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Novel set in Canton Vaud, Switzerland, 1976

30th November 2017

Year of the Drought by Roland Buti, novel set in Canton Vaud, Switzerland. Translated by Charlotte Mandell.

Auguste (Gus) Sutter is 13 when the Summer drought of 1976 clamps its iron grip across Europe. He is part of a farming family in French speaking Switzerland. His father has just invested in a large chicken coup, where temperatures are kept regular through automation – this is the make or break investment his father has made to keep their head above water. But there is no water, the land is dry and cracking…Novel set in Canton Vaud, Switzerland

A little dove, a tame and biddable magician’s dove, lands in Gus’s life, unable to fly as it is missing its tail feathers. A mutual attachment between the two ensues but from the point of its arrival, life seems to disintegrate. The heating in the hen house becomes erratic as the fans fight against the rising heat, the hens stop eating and start to die. Bagatelle, the ancient horse on the farm searches out what seems to be her final resting place.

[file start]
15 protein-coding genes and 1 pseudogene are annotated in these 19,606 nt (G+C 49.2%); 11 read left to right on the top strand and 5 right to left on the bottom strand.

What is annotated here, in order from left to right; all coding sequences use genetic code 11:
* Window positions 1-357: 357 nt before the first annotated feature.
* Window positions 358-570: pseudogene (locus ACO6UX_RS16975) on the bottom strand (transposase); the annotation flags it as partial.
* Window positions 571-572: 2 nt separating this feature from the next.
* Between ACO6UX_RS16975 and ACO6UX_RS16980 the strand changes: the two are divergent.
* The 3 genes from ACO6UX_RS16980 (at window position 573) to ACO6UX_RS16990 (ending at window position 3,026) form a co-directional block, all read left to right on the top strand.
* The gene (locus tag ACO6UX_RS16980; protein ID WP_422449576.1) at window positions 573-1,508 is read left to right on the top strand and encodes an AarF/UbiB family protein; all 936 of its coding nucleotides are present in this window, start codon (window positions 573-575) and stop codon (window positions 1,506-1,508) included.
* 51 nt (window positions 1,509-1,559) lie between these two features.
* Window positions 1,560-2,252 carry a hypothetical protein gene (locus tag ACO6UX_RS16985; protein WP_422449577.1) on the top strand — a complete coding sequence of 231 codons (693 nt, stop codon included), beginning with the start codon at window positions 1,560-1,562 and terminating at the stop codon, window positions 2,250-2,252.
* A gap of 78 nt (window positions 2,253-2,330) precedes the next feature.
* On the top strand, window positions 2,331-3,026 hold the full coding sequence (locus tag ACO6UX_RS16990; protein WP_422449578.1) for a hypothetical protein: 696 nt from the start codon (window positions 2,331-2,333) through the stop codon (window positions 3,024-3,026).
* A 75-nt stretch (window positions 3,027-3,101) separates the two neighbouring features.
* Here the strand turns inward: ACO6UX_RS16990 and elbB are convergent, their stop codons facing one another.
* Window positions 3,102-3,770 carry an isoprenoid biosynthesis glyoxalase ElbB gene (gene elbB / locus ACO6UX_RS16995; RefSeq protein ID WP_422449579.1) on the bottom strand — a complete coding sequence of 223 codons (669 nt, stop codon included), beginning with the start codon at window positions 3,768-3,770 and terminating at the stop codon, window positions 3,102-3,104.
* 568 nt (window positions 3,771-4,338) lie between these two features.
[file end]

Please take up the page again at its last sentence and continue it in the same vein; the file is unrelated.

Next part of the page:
There is a sexual tension that overlays the novel, heightened when Cécile, her mother’s metropolitan friend, arrives in the house. Gus, in early adolescence, can only guess at what might be going on in the household. Rudy, who joined the Sutter household many years ago, is a distant relative with learning difficulties who attends to his tasks on the farm with dedication, but is always searching for a female partner; however, he is not skilled at seduction, nor knows how to handle his sexual cravings. The brooding sexual electricity is heightened by the stress of the all pervading heat.

Novel set in Canton Vaud, SwitzerlandThis is a coming-of-age story firmly set in the tradition of European story-telling. It is melancholic, stark and peppered with wry humour. Grandfather is a chain smoker and his annual target is to smoke over a kilometre of cigarettes by the end of the year. It delves under the bucolic veneer of Switzerland, portraying people struggling to survive both emotionally and physically.

I read this book whilst spending a few days in Switzerland and it played with my imagination as I walked past brooding farmhouses that are so typical of the country, imagining the lives of the people within.

This is a beautifully written, slim novel. Much credit to the translator, Charlotte Mandell. If you want to delve deeper in the narrative, I am sure a quick reference to Freud’s work will get you exploring themes of sex/death and patriarchy.

The Scotsman describes the book as “…an agricultural version of A Streetcar Named Desire, only with a few kids thrown into the emotional pressure cooker along with the adults.”

Tina for the TripFiction Team

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